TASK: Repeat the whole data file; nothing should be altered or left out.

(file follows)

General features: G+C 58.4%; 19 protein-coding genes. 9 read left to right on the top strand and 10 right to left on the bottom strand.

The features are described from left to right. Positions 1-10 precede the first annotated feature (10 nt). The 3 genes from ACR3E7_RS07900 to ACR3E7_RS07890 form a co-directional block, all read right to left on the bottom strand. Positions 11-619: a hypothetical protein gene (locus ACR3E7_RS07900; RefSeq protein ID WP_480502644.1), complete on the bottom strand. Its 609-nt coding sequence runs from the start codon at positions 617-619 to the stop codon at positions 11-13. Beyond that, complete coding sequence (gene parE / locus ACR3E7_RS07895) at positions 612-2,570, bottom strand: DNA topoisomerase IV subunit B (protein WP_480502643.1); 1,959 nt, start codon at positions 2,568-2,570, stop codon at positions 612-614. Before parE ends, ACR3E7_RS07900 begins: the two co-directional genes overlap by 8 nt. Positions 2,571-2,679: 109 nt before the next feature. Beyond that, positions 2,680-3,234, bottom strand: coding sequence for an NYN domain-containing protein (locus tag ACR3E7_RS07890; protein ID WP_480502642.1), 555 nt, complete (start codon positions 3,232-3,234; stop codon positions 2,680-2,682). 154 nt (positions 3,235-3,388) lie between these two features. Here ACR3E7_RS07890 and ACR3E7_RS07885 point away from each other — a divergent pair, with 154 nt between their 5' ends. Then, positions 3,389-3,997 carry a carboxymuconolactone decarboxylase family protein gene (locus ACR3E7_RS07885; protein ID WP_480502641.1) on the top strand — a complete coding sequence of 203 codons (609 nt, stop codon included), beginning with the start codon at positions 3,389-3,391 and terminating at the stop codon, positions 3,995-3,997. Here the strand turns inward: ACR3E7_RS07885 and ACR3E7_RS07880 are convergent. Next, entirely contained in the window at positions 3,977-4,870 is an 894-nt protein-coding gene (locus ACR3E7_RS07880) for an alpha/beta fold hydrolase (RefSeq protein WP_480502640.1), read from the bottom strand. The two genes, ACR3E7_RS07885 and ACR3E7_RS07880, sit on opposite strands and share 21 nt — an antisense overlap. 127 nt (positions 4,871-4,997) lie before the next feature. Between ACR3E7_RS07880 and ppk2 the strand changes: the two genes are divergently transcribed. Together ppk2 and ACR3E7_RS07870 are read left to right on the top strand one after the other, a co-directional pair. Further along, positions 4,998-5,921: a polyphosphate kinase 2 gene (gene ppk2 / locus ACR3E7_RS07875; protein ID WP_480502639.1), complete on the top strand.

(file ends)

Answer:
General features: G+C 58.4%; 19 protein-coding genes. 9 read left to right on the top strand and 10 right to left on the bottom strand.

The features are described from left to right. Positions 1-10 precede the first annotated feature (10 nt). The 3 genes from ACR3E7_RS07900 to ACR3E7_RS07890 form a co-directional block, all read right to left on the bottom strand. Positions 11-619: a hypothetical protein gene (locus ACR3E7_RS07900; RefSeq protein ID WP_480502644.1), complete on the bottom strand. Its 609-nt coding sequence runs from the start codon at positions 617-619 to the stop codon at positions 11-13. Beyond that, complete coding sequence (gene parE / locus ACR3E7_RS07895) at positions 612-2,570, bottom strand: DNA topoisomerase IV subunit B (protein WP_480502643.1); 1,959 nt, start codon at positions 2,568-2,570, stop codon at positions 612-614. Before parE ends, ACR3E7_RS07900 begins: the two co-directional genes overlap by 8 nt. Positions 2,571-2,679: 109 nt before the next feature. Beyond that, positions 2,680-3,234, bottom strand: coding sequence for an NYN domain-containing protein (locus tag ACR3E7_RS07890; protein ID WP_480502642.1), 555 nt, complete (start codon positions 3,232-3,234; stop codon positions 2,680-2,682). 154 nt (positions 3,235-3,388) lie between these two features. Here ACR3E7_RS07890 and ACR3E7_RS07885 point away from each other — a divergent pair, with 154 nt between their 5' ends. Then, positions 3,389-3,997 carry a carboxymuconolactone decarboxylase family protein gene (locus ACR3E7_RS07885; protein ID WP_480502641.1) on the top strand — a complete coding sequence of 203 codons (609 nt, stop codon included), beginning with the start codon at positions 3,389-3,391 and terminating at the stop codon, positions 3,995-3,997. Here the strand turns inward: ACR3E7_RS07885 and ACR3E7_RS07880 are convergent. Next, entirely contained in the window at positions 3,977-4,870 is an 894-nt protein-coding gene (locus ACR3E7_RS07880) for an alpha/beta fold hydrolase (RefSeq protein WP_480502640.1), read from the bottom strand. The two genes, ACR3E7_RS07885 and ACR3E7_RS07880, sit on opposite strands and share 21 nt — an antisense overlap. 127 nt (positions 4,871-4,997) lie before the next feature. Between ACR3E7_RS07880 and ppk2 the strand changes: the two genes are divergently transcribed. Together ppk2 and ACR3E7_RS07870 are read left to right on the top strand one after the other, a co-directional pair. Further along, positions 4,998-5,921: a polyphosphate kinase 2 gene (gene ppk2 / locus ACR3E7_RS07875; protein ID WP_480502639.1), complete on the top strand.